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  • Corporate Security on Laptops and Cellphones

    Offsite Corporate Security

     The issue of corporate security is becoming a larger threat as employees travel with their business machines and BYOD (bring your own) devices. The recent loss of a laptop with thousands of customer files including SSNs brings this issue to the forefront.

    Although many steps can be applied to secure corporate data in the field, it would depend on who ends up with your CEO’s lost or stolen laptop and their skill level. For the most part, almost all devices have at least SOME type of password to enter the machines. If not, you have some serious security concerns at your business. The real problem is when you have the device in hand, even intermediate users can find the tools to defeat a simple Windows password. Microsoft has tried to limit the availability of their password reset tools, but have not been entirely successful. Just take a look at Craigslist in any city and browse how many ads there are offering to reset your Windows password for next to nothing.

    Fortunately, we can address some of these issues with tools that the manufacturers have provided us. The BIOS or hard drive password is probably the most effective single tool that could provide at least some protection for your forgetful CEO that continues to leave his laptop at the local coffee shop. This can become an issue if you forget or lose the BIOS or hard drive password, as it’s next to impossible to defeat. If done correctly, this will secure the data on the hard drive, but could result an unusable device.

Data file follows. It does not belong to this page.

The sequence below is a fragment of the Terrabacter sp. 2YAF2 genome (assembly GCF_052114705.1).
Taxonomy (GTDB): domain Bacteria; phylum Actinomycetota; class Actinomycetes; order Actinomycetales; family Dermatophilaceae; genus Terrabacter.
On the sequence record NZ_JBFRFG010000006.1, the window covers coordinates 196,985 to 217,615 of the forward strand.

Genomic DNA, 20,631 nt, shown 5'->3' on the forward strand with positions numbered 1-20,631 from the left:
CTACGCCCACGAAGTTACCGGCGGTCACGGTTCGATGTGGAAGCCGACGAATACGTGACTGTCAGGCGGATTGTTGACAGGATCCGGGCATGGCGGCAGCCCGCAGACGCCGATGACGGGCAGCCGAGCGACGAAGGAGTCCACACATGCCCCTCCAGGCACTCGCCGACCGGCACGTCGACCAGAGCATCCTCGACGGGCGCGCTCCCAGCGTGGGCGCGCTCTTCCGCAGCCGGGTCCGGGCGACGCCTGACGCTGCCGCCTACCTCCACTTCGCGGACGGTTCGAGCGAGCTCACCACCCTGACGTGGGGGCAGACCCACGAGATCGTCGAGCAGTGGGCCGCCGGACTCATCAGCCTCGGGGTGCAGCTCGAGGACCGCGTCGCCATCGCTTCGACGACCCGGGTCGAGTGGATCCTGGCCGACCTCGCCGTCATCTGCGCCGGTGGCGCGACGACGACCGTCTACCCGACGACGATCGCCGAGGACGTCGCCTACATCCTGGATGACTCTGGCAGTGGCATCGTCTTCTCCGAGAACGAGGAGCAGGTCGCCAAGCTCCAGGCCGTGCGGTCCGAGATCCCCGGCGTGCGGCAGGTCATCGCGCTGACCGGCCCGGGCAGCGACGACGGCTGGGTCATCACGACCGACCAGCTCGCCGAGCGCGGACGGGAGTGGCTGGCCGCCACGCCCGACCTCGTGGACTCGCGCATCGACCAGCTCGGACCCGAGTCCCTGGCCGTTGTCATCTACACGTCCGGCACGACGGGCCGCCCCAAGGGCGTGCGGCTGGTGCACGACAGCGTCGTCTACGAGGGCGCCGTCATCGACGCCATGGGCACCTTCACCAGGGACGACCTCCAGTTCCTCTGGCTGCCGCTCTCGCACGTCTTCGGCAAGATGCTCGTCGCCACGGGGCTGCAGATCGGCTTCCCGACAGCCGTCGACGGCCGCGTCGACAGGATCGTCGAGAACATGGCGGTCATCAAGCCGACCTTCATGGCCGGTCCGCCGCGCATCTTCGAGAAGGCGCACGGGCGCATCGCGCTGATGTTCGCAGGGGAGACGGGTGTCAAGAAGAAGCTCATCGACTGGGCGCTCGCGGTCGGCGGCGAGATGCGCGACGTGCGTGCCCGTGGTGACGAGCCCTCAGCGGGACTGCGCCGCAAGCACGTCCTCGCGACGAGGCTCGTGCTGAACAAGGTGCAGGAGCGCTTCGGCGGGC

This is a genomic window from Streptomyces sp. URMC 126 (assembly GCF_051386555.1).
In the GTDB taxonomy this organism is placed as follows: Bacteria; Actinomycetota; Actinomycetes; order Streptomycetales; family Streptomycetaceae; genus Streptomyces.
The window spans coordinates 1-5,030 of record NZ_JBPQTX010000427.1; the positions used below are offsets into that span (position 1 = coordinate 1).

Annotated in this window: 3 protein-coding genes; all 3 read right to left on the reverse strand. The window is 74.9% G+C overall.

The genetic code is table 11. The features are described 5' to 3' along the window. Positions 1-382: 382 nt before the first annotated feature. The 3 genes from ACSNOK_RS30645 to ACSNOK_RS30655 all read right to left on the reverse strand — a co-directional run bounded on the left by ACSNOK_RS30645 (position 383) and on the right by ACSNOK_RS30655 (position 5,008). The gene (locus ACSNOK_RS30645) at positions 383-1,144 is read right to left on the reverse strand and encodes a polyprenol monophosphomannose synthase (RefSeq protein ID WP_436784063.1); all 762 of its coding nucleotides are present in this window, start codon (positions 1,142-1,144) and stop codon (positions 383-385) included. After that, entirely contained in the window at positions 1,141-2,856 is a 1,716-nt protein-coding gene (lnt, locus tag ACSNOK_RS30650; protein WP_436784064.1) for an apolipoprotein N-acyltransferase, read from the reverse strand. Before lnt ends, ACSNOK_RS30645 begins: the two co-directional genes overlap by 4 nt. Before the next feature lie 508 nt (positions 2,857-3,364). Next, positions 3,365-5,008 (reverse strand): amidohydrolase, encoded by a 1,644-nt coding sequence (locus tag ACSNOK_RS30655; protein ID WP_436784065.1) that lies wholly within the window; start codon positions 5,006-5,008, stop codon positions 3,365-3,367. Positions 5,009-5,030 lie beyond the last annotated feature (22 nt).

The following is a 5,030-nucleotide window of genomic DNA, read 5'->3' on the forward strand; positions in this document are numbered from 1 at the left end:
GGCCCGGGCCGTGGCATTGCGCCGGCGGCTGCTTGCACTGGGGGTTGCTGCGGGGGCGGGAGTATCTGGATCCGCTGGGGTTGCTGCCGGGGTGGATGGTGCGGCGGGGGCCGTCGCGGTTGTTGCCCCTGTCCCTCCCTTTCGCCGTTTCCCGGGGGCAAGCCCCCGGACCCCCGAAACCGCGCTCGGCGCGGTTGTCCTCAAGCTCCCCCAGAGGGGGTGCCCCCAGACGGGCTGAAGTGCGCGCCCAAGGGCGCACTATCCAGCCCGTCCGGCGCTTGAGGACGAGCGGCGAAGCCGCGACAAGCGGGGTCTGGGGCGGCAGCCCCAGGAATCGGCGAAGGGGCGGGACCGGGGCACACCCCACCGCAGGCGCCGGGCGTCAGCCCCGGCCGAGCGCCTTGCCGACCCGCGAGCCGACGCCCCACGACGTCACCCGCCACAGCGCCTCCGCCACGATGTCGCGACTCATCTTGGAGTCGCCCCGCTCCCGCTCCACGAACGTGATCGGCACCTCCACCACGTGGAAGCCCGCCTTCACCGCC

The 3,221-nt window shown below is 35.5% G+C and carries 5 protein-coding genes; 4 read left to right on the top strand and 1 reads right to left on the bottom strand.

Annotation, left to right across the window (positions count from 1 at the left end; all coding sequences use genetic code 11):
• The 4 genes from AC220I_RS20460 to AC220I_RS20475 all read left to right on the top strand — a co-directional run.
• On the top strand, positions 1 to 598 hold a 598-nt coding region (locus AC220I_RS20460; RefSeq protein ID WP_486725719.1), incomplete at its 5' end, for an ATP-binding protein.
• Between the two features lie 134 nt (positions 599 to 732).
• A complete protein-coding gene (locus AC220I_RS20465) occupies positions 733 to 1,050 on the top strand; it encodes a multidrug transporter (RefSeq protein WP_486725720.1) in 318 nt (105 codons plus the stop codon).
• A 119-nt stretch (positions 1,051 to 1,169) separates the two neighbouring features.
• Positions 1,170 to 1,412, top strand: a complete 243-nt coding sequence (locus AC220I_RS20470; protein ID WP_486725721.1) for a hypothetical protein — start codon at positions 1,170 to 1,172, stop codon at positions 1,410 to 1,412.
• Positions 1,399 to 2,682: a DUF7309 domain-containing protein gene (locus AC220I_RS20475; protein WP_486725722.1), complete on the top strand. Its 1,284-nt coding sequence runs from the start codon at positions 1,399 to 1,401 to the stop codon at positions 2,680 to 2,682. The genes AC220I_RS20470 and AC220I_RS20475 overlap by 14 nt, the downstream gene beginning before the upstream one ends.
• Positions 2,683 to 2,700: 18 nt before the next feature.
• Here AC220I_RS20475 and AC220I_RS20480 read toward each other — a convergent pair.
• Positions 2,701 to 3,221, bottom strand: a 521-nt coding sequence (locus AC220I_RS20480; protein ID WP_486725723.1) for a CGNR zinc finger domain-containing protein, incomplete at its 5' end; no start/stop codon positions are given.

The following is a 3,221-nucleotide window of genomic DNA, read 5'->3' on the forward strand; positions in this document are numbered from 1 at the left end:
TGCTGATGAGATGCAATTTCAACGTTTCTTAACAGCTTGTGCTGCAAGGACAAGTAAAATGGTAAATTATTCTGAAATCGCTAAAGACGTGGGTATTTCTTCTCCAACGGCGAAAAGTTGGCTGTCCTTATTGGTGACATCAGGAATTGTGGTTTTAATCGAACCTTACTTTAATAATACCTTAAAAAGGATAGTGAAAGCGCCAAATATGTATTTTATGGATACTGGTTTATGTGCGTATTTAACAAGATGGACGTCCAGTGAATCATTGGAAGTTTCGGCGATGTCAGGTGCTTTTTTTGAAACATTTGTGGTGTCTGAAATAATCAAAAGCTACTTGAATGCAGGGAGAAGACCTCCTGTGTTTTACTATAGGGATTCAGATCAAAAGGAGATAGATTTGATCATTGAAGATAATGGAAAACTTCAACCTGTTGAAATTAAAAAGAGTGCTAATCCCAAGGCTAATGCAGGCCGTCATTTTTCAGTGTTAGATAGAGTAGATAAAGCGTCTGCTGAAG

Next in line is securing the many BYOD devices employees bring to the table. You could of course completely ban all devices except IT department issued, but many corporate environments allow the use of at least email on BYOD as cost savings can be considerable. As most enterprises use Exchange, either in-house or in the cloud, there is a function to remotely wipe smartphones from within Exchange.

    screen print of a computer wipe action

    Hopefully you would never want to erase one of your employee’s phones, but you must secure your corporate data from prying eyes.

    In summation, just these 2 steps in a corporate edict could end up saving your company a considerable amount of money, public reputation issues, and or legal ramifications.